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Man facing 5th set of Massachusetts drunk driving charges

Massachusetts, like many other states across the nation, takes accusations of drunk driving very seriously. The penalties for violating Massachusetts drunk driving laws can lead to harsh penalties in the event of a conviction. Someone who has been convicted of multiple instances of drunk driving in the past may face an uphill legal battle if accused of a new OUI offense. This could mean that they need to fully understand the charges and potential penalties they face.

Authorities are now accusing a man from Raynham of operating a vehicle under the influence. This accusation is something that could bring a mandatory minimum sentence of two years of jail time if he is convicted of what would be his fifth OUI offense. Reports indicate that the man was convicted of four prior OUI offenses dating back to 1979, with the most recent conviction being in 1989.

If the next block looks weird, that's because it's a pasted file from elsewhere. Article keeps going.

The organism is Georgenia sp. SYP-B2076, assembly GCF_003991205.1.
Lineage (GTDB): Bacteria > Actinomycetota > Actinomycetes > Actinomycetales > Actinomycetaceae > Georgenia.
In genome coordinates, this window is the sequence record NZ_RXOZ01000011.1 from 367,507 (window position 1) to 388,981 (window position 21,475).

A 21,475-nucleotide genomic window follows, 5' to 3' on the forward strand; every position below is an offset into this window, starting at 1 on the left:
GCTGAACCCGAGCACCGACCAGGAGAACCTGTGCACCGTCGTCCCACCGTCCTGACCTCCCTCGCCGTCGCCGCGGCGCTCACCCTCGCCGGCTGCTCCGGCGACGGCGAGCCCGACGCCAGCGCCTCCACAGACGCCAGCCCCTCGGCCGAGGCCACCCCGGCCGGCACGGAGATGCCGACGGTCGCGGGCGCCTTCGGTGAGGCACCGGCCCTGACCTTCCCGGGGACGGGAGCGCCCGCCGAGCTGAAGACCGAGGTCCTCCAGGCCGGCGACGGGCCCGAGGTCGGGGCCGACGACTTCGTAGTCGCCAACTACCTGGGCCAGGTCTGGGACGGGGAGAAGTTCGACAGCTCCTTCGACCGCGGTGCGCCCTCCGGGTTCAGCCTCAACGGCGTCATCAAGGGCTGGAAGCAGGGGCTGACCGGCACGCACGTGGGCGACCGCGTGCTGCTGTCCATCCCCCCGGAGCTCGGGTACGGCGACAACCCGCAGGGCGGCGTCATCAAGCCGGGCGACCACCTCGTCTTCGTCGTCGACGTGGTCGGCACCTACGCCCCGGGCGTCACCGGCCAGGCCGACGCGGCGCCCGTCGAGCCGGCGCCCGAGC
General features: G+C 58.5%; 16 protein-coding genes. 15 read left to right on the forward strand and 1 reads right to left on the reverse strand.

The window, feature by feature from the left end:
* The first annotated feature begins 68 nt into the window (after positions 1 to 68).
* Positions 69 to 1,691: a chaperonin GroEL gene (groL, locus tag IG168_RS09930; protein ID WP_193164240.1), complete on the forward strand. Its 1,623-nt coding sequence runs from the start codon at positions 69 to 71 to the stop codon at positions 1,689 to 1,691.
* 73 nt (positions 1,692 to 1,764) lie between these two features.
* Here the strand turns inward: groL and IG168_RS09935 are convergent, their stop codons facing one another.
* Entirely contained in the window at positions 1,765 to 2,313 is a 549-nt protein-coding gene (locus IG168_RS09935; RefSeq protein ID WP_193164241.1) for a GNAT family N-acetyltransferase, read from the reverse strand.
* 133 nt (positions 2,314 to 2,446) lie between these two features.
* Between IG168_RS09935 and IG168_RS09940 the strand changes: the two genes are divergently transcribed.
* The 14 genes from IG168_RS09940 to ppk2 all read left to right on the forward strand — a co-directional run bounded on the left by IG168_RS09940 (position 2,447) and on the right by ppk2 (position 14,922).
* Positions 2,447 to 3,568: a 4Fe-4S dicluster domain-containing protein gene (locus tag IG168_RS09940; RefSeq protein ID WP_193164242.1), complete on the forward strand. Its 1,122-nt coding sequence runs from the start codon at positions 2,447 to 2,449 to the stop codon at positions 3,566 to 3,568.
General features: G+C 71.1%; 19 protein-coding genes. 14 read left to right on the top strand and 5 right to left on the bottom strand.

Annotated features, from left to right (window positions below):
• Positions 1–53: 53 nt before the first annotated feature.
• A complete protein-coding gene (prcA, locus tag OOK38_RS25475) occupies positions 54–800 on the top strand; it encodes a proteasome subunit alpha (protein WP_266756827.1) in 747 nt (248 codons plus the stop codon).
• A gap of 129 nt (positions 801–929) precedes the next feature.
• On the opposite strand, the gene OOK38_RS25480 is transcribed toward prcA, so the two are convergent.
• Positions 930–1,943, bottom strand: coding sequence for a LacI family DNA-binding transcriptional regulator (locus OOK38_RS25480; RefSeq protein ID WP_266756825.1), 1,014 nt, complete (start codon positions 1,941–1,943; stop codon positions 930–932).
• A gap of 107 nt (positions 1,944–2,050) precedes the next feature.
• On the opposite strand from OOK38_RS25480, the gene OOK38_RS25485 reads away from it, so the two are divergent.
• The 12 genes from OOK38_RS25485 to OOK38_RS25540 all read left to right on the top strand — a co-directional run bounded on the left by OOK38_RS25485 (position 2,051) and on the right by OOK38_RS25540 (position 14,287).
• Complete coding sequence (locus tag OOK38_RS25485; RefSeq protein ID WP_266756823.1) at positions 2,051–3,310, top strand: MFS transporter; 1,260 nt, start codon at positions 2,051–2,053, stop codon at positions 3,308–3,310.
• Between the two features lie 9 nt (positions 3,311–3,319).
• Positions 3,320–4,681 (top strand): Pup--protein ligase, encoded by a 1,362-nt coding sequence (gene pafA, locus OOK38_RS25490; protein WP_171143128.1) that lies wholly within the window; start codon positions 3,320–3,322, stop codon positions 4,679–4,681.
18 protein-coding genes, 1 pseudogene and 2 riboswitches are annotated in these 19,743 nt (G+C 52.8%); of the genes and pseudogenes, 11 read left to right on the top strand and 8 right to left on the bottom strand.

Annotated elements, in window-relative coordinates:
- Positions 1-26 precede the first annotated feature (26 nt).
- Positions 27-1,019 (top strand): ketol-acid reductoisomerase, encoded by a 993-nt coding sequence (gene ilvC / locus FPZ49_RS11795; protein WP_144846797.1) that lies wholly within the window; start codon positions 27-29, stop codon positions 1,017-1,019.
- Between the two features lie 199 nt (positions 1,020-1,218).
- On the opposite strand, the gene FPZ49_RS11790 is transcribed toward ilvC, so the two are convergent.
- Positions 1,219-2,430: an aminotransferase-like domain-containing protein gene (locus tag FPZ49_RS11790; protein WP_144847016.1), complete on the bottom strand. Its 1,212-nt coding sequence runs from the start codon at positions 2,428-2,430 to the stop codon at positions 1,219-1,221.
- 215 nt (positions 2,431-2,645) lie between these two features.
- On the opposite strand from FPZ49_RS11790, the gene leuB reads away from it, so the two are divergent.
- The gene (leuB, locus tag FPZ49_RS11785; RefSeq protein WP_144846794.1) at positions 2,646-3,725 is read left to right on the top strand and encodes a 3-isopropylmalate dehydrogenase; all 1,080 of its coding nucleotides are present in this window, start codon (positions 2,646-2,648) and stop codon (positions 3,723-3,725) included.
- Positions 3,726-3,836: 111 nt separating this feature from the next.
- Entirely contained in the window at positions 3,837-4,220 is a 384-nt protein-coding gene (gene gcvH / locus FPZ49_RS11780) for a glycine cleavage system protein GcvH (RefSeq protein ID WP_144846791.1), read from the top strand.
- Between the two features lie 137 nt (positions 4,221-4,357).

The new OUI accusation came after someone placed a call to the Massachusetts state police barracks in Bourne indicating that someone was operating a motor vehicle in an erratic manner. After that, a state police trooper reported that he saw the vehicle's operator swerving in and out of multiple lanes of traffic. He reportedly pulled the driver over and had him attempt more than one field sobriety test. The trooper alleged that the man was barely able to remain upright on his feet.

Authorities claim that the man's blood alcohol content tested above the legal limit into out of three tests. The third blood test indicated that his alcohol content was 0.079 percent, just below the legal limit of 0.08 percent. The man was arraigned on drunk driving charges along with a marked lanes violation and must now decide whether to fight the charges or try to negotiate a plea agreement. A conviction on the charges he faces could bring him two years in jail at minimum, so it may be to his benefit to fully research his legal options.

Source: CapeCodOnline.com, "Repeat drunk driver arrested on suspicion of 5th offense," Heather Wysocki, Feb. 16, 2013

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